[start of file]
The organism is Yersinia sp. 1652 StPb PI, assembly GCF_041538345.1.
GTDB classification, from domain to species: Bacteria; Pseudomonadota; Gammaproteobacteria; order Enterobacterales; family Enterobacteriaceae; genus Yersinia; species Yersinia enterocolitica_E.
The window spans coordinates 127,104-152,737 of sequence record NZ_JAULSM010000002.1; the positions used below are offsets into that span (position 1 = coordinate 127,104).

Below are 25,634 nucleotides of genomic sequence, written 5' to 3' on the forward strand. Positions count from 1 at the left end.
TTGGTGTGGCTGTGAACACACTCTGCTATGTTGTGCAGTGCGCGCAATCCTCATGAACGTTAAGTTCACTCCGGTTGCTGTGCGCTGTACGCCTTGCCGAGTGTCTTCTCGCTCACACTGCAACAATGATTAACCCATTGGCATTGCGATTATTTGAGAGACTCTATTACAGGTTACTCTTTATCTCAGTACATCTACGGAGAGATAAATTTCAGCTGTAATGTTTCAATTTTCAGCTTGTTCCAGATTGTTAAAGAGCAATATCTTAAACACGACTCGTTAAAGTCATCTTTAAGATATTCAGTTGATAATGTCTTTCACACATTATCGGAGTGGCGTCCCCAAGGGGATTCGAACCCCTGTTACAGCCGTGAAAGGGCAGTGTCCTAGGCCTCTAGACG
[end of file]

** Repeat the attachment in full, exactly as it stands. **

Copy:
The organism is Yersinia sp. 1652 StPb PI, assembly GCF_041538345.1.
GTDB classification, from domain to species: Bacteria; Pseudomonadota; Gammaproteobacteria; order Enterobacterales; family Enterobacteriaceae; genus Yersinia; species Yersinia enterocolitica_E.
The window spans coordinates 127,104-152,737 of sequence record NZ_JAULSM010000002.1; the positions used below are offsets into that span (position 1 = coordinate 127,104).

Below are 25,634 nucleotides of genomic sequence, written 5' to 3' on the forward strand. Positions count from 1 at the left end.
TTGGTGTGGCTGTGAACACACTCTGCTATGTTGTGCAGTGCGCGCAATCCTCATGAACGTTAAGTTCACTCCGGTTGCTGTGCGCTGTACGCCTTGCCGAGTGTCTTCTCGCTCACACTGCAACAATGATTAACCCATTGGCATTGCGATTATTTGAGAGACTCTATTACAGGTTACTCTTTATCTCAGTACATCTACGGAGAGATAAATTTCAGCTGTAATGTTTCAATTTTCAGCTTGTTCCAGATTGTTAAAGAGCAATATCTTAAACACGACTCGTTAAAGTCATCTTTAAGATATTCAGTTGATAATGTCTTTCACACATTATCGGAGTGGCGTCCCCAAGGGGATTCGAACCCCTGTTACAGCCGTGAAAGGGCAGTGTCCTAGGCCTCTAGACG